Stripes (1981)

Stripes (1981)

“Okay, hotshot — we’re gonna see what kind of soldier you are.”

A cabbie (Bill Murray) and his buddy Russell (Harold Ramis) join the military and go through basic training under the command of Sergeant Hulka (Warren Oates). In the meantime, they have adventures with beautiful MPs Sean Young and PJ Soles, and get sent on a special mission to Europe.

Genres, Themes, Actors, and Directors:

  • Bill Murray Films
  • Comedy
  • Dennis Quaid Films
  • Military
  • Misfits
  • Warren Oates Films

Response to Peary’s Review:
As Peary notes, this wildly popular Bill Murray vehicle — directed by Ivan Reitman, and following on the box-office success of Meatballs (1979) — is ultimately “just a standard service comedy,” and would probably have made for a much more interesting story if it focused on Murray’s adventures as a cabbie in New York. There are other, better movies about misfits enduring basic training together, and this one brings nothing new or unusual to the genre. Plus, as much as I like and admire Warren Oates, his performance here can’t hold a candle to R. Lee Ermey’s in Full Metal Jacket (1987).

Redeeming Qualities:

  • John Candy mud-wrestling in a strip bar
  • Young and Soles, who bring a breath of fresh air to this otherwise stale movie
  • The improvised “kitchen utensil” scene between Murray and Soles

Must See?
No; while it has a strong cult following, this one isn’t must-see by all film fanatics.


2 thoughts on “Stripes (1981)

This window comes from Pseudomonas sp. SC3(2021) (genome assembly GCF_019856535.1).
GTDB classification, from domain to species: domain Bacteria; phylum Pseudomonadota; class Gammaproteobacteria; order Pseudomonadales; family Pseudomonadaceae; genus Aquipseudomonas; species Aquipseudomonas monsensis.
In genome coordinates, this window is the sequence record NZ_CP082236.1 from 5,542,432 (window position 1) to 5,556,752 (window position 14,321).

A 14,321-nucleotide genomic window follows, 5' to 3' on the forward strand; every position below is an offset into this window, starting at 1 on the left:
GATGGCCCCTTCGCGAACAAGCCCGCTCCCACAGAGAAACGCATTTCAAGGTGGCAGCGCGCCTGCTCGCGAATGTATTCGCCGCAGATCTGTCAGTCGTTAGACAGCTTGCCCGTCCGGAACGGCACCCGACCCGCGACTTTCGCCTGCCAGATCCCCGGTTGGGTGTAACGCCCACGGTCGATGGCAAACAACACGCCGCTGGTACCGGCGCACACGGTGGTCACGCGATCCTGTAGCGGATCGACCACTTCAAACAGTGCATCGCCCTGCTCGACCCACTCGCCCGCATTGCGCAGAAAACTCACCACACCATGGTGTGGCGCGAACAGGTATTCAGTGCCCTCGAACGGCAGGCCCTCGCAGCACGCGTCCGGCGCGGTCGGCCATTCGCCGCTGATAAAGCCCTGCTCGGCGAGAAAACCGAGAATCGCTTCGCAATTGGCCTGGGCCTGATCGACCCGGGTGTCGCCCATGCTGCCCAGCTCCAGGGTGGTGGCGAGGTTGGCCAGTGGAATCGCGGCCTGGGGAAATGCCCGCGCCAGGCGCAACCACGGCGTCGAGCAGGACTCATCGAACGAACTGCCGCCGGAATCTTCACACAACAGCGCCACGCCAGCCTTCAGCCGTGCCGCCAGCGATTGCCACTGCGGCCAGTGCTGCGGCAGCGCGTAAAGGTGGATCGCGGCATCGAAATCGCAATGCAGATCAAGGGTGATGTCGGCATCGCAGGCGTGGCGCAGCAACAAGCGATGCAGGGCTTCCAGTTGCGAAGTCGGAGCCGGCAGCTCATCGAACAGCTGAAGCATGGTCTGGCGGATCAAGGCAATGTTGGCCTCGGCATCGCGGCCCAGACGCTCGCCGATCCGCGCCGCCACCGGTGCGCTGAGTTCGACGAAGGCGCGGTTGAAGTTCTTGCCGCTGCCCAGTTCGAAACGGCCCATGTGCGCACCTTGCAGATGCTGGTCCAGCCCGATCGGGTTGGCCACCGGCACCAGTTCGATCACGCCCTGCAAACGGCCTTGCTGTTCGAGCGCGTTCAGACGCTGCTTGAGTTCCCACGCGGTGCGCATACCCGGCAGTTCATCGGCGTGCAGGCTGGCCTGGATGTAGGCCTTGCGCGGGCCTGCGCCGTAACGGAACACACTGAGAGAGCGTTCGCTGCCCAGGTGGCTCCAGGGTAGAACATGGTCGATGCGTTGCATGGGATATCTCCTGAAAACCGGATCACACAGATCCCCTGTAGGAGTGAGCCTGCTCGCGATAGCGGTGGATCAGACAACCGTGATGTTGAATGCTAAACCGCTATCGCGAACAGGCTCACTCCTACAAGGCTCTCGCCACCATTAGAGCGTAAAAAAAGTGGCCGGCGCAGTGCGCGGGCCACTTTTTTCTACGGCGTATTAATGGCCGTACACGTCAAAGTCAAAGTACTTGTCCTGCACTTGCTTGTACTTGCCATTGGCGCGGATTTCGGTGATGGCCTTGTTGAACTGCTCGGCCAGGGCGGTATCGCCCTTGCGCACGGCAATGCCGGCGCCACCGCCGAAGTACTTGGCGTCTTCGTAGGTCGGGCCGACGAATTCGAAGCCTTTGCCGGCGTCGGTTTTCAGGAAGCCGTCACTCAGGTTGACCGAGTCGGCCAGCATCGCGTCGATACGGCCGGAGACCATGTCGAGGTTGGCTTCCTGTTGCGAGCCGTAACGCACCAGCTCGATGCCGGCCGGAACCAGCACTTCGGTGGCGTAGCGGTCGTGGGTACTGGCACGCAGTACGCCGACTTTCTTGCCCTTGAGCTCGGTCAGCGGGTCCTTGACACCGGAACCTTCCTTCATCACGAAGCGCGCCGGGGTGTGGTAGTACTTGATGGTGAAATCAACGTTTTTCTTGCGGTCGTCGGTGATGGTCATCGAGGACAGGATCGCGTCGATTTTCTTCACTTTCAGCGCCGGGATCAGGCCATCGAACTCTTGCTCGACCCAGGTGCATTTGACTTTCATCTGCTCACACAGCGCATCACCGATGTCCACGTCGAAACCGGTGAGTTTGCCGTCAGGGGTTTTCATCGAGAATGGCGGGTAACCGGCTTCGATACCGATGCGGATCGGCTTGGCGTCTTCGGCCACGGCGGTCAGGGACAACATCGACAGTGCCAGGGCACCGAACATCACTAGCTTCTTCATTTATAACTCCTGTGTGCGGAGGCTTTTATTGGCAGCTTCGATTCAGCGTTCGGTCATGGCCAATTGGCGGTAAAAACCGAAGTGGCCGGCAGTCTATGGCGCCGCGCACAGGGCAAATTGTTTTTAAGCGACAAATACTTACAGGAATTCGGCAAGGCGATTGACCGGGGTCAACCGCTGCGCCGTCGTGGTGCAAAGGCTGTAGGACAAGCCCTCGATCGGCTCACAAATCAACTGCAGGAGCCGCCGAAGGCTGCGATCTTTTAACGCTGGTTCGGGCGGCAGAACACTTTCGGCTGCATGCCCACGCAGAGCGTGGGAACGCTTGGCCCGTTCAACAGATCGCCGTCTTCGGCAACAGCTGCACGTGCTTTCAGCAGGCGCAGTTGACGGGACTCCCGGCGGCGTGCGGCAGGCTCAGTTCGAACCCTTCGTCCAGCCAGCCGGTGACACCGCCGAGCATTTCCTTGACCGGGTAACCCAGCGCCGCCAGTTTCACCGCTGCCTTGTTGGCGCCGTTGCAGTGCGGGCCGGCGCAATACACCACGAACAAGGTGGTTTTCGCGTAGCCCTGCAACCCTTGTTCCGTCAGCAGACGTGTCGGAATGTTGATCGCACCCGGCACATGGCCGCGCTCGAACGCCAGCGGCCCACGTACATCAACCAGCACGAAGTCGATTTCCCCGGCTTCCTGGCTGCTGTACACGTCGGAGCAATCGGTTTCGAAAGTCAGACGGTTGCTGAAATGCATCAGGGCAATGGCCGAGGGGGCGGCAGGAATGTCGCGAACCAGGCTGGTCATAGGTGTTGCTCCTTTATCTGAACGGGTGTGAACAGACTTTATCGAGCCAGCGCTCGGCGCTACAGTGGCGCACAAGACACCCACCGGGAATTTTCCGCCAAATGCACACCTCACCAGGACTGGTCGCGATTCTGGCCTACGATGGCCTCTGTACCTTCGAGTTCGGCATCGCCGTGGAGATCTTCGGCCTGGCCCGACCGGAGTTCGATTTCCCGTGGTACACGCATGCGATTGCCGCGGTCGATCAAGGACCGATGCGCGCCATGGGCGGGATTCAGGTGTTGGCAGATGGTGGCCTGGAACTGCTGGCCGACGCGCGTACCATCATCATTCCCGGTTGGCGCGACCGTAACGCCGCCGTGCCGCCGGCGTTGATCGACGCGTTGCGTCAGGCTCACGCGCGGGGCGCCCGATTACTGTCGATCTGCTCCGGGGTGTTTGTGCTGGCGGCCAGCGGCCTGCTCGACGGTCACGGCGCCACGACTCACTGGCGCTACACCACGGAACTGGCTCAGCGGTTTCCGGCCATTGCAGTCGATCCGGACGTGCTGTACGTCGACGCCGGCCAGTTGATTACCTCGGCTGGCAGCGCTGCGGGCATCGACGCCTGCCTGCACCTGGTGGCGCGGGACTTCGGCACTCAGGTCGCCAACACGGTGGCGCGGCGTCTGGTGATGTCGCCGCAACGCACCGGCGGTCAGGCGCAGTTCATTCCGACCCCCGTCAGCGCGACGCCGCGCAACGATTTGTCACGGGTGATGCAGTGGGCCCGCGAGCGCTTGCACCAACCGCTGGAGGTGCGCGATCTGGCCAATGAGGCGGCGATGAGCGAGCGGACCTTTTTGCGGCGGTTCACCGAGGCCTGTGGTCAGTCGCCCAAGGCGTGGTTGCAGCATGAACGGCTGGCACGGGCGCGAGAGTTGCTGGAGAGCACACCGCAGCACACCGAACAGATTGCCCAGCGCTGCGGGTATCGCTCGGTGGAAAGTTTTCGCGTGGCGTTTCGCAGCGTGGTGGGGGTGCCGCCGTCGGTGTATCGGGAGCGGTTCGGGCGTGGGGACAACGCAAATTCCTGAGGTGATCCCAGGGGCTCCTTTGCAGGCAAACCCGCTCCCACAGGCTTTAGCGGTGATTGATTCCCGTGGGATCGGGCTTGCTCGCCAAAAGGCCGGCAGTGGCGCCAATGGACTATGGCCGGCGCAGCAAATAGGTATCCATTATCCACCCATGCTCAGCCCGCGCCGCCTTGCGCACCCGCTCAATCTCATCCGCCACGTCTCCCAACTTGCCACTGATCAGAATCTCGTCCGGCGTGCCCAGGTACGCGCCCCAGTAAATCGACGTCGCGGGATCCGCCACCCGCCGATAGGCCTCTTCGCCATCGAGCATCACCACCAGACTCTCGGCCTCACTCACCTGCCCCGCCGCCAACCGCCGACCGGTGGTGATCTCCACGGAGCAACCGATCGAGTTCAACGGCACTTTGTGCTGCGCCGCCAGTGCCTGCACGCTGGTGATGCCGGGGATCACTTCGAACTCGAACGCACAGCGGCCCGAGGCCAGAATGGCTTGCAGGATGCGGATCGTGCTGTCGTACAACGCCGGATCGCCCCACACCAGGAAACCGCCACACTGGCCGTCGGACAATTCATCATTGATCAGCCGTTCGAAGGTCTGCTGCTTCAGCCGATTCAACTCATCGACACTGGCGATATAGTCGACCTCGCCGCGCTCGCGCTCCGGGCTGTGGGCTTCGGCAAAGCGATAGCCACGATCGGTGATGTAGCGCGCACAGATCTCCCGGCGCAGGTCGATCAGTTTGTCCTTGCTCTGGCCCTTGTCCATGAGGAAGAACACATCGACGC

1. ⭐️⭐️⭐️⭐️

    I first saw this on it’s initial cinema release in the 105 minute theatrical cut and loved it; had me laughing in the isles. I don’t think it’s completely fair to compare Oates’ character here to the much more seriously written role played by Ermy in Full Metal Jacket (1987); different approaches to similar material but the aims kf each film are drastically different.

    I actually felt the 123 minute extended veraion restored some very good material and is an improvement; notably the R&R furlough taken by Murray and Ramis in South American jungle.

  2. First viewing. Not must-see. This is strictly for Bill Murray fans who love him when he’s at his Bill Murray-est.

    …Not that I’m anti-Murray. I can even sometimes handle him at his Murray-est if the script is still good (i.e., ‘Tootsie’). But I much prefer him when he’s not off-the-cuff, as he is here.

    ‘Stripes’ is very mildly amusing stuff aimed at audiences who are easily pleased. It’s a very light popcorn flick.

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